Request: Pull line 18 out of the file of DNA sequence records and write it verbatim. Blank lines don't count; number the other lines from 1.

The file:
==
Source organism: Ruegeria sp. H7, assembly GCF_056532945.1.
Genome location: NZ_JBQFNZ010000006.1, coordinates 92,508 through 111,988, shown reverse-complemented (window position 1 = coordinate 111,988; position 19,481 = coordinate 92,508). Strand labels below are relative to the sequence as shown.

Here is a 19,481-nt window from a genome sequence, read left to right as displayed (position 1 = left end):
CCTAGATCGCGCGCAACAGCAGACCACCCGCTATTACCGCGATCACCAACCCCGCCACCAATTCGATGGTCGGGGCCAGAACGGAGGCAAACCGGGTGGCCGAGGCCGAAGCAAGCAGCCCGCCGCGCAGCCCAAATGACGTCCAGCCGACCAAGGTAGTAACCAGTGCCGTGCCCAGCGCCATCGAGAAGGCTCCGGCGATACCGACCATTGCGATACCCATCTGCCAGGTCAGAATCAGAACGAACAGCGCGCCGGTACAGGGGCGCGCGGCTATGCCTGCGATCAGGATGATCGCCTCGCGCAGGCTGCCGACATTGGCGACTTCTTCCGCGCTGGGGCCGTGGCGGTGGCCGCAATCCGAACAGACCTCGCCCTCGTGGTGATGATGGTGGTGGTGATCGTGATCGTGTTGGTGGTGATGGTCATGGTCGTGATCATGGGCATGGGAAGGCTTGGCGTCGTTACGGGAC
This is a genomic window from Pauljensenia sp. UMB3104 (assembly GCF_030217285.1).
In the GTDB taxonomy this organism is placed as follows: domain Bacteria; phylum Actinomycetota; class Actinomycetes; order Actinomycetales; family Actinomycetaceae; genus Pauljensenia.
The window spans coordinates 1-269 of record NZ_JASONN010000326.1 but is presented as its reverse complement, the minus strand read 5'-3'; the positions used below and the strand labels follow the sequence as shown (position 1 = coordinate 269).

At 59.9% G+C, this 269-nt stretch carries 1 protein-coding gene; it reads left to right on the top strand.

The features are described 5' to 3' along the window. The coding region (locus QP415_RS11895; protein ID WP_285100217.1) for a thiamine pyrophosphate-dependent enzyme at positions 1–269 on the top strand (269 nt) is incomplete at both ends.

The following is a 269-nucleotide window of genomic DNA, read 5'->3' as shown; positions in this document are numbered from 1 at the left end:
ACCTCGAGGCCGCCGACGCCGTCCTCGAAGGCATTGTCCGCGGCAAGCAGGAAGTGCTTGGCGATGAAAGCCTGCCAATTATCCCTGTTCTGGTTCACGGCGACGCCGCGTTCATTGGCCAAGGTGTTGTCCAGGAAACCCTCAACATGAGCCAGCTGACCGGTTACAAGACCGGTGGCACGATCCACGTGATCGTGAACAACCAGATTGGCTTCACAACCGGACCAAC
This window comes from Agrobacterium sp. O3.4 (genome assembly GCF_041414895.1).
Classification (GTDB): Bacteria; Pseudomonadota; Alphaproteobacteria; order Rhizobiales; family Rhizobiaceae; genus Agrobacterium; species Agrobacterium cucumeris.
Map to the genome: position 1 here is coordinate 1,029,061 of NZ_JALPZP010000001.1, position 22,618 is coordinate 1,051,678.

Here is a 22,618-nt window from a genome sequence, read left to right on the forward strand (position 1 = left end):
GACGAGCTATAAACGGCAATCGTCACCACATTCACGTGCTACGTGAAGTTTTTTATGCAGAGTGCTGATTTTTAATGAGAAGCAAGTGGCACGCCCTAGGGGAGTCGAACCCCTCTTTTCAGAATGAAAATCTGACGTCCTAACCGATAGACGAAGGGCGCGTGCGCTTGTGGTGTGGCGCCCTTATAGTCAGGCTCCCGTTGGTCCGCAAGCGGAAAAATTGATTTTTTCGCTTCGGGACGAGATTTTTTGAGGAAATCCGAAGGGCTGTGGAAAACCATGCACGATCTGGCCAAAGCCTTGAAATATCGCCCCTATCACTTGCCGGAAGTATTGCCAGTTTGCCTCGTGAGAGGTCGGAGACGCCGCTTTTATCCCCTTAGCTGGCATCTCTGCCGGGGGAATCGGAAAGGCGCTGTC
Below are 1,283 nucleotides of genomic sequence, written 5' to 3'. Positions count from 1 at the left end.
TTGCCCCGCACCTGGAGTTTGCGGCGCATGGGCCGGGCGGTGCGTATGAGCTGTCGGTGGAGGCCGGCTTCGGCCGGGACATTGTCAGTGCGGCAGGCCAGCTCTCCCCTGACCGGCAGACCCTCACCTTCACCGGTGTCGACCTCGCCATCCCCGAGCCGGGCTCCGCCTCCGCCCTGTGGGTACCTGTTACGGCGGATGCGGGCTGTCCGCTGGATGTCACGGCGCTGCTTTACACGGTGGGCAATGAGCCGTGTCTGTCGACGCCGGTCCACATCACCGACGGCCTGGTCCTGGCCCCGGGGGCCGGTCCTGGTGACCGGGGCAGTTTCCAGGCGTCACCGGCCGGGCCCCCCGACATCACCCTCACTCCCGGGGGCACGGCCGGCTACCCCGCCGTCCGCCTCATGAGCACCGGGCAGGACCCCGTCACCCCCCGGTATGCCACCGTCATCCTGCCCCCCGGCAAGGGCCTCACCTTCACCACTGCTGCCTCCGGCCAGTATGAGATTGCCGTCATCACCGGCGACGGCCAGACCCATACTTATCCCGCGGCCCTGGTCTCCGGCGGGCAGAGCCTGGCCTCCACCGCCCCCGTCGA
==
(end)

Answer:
TTGCCCCGCACCTGGAGTTTGCGGCGCATGGGCCGGGCGGTGCGTATGAGCTGTCGGTGGAGGCCGGCTTCGGCCGGGACATTGTCAGTGCGGCAGGCCAGCTCTCCCCTGACCGGCAGACCCTCACCTTCACCGGTGTCGACCTCGCCATCCCCGAGCCGGGCTCCGCCTCCGCCCTGTGGGTACCTGTTACGGCGGATGCGGGCTGTCCGCTGGATGTCACGGCGCTGCTTTACACGGTGGGCAATGAGCCGTGTCTGTCGACGCCGGTCCACATCACCGACGGCCTGGTCCTGGCCCCGGGGGCCGGTCCTGGTGACCGGGGCAGTTTCCAGGCGTCACCGGCCGGGCCCCCCGACATCACCCTCACTCCCGGGGGCACGGCCGGCTACCCCGCCGTCCGCCTCATGAGCACCGGGCAGGACCCCGTCACCCCCCGGTATGCCACCGTCATCCTGCCCCCCGGCAAGGGCCTCACCTTCACCACTGCTGCCTCCGGCCAGTATGAGATTGCCGTCATCACCGGCGACGGCCAGACCCATACTTATCCCGCGGCCCTGGTCTCCGGCGGGCAGAGCCTGGCCTCCACCGCCCCCGTCGA